And because I know most company, most companies use these resume scanners and if you don’t have the exact verbiage to write, they won’t even look at your resume. So it’s a numbers game. You are numbers to them. So I make them a number to me. And so I may apply to all these companies and really focus on very established job boards, primarily LinkedIn, Indeed and Zip recruiter. And after I stop, the calls are coming in, emails are coming in, interviews start happening.
And just last roll, last job search I had, which is about four months ago, I ended up getting three offers for jobs on the same day. And I got to talk about the money. Got more money. I got to do more what I wanted to do, it was just a really cool. Method has really worked out well for me. I’ve been offered several jobs in the past. What was the toughest question you have been asked during an interview?
One of the hardest questions I was asked was in an interview was recently actually during this recent job search. And the CEO of a company asked me what makes me qualified to design software for people who are not in the same demographic. And this was a company who makes software for people that were for 15, 20 years younger than me and mainly women were their audience. And the question took me back for a second, I had to really think about it. That was a really good challenging question. And when I came back to what I was taught as an UNT, my master’s degree was
really, I don’t know, even my own demographic I don’t know that well, right I can make assumptions, the assumptions can be wrong and assumptions are wrong with any demographic. And so what I learned in my research methodology is you get to know them, you research your demographic, you sit down with them, you listen to them, you listen to their needs. What is helpful for them? What do they understand? You prototype. Bring it to them, let them test it, let them see them use it and see what makes sense to them. You keep tweaking the product until they like it and they can use it.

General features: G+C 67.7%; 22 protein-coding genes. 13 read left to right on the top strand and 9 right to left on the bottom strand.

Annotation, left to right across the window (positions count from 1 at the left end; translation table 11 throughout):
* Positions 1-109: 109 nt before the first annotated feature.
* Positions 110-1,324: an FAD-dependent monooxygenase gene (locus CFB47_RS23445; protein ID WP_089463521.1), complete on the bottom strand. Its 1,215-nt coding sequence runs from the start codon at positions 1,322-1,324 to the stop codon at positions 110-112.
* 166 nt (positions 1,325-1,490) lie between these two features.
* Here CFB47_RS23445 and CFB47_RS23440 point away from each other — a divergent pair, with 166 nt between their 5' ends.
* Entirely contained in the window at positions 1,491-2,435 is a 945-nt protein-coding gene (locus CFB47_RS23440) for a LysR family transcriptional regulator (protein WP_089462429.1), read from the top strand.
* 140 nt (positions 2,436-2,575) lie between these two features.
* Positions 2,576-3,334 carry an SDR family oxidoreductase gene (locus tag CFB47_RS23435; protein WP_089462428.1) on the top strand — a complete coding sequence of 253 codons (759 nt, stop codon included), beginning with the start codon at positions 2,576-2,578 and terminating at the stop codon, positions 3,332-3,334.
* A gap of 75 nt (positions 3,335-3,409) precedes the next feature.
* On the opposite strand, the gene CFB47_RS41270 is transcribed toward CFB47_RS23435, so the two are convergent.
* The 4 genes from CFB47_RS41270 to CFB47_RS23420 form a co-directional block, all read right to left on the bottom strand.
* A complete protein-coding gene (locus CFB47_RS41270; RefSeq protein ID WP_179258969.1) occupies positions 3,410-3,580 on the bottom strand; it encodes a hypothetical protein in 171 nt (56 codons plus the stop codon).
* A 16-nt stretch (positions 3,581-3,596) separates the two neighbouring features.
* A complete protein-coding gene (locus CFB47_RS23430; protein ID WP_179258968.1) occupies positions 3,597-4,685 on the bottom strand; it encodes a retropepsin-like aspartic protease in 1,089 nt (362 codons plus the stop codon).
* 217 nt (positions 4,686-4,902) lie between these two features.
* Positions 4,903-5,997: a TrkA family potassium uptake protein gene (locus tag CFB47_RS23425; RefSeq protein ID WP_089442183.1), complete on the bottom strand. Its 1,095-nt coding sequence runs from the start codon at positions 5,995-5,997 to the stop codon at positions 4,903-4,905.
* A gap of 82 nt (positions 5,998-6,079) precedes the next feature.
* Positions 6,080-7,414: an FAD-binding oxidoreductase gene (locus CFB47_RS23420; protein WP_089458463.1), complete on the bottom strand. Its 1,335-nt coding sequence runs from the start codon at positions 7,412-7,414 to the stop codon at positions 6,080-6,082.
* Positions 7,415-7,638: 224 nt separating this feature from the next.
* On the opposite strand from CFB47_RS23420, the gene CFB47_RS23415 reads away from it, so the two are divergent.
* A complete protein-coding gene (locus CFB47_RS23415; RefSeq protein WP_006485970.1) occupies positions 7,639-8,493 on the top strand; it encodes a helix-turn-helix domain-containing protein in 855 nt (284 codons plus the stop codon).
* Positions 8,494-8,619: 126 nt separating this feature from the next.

And that goes for any demographic in any group of people. And so that getting answer is actually really impressive. They liked it a lot. And it was one of the companies that ended up giving me an offer but I didn’t take that offer though.
How has the career center helped you? I saw an email from UNT or something about the career center. It mentioned that they do resume reviews. And I thought to myself, I really think I should take advantage of this while I’m here. And fortunately, they had it right there on the UNT Frisco campus right by my classrooms. One day I went early, I emailed her to schedule a time. And I went before class and I met with Amy Hicks, who was extremely helpful. She was a great listener.
She went through all my resume, she helped me to strengthen some of the verbiage, the organization of it. And I think she was very influential in making my resume more attractive and impactful to potential hiring managers.
Do you have any extra advice to share? One of the things my experiences, I learned, I would say my degree helped me with this, and a lot of on the job experience was being a product designer, I thought I had to be the guy with all the ideas that people were looking to me to solve all the problems. And yes people do look to you to solve the problem. But I learned that everyone has great ideas to solve product problems or business problems or any kind of problem that we encounter every day.
And so what I learned was, rather than making sure my ideas are heard, I made sure to make sure I hear everyone else’s ideas and also learned that sometimes people might not have the greatest idea, but I’ll listen to it and use that as a springboard for my ideas. So they feel heard. They’re more open to listening to my ideas because listened to them and I connected it to their idea. And it made them feel like their idea inspired me my idea. And something actually did happen, other ideas have inspired my career ideas.
And that opens people up a trust to a lot. So I started to see myself more as a facilitator of good ideas rather than the sole generator of good ideas. And. And that goes for anyone in the company, from leadership to your boss to someone below you, someone that is your peers, your fellow coworkers at all, it works the same everyone responds the same. And so I think it’s a way to really become like a leader in the product design world or any job world that you have.
You can that’s how you lead is people go to you for their ideas because they know you will listen and then you will consider it and see how you can implement it and you will start to see people come to you more and more and more thats a very organic way to build yourself into a leader and my experience and education, I learned how to do that well.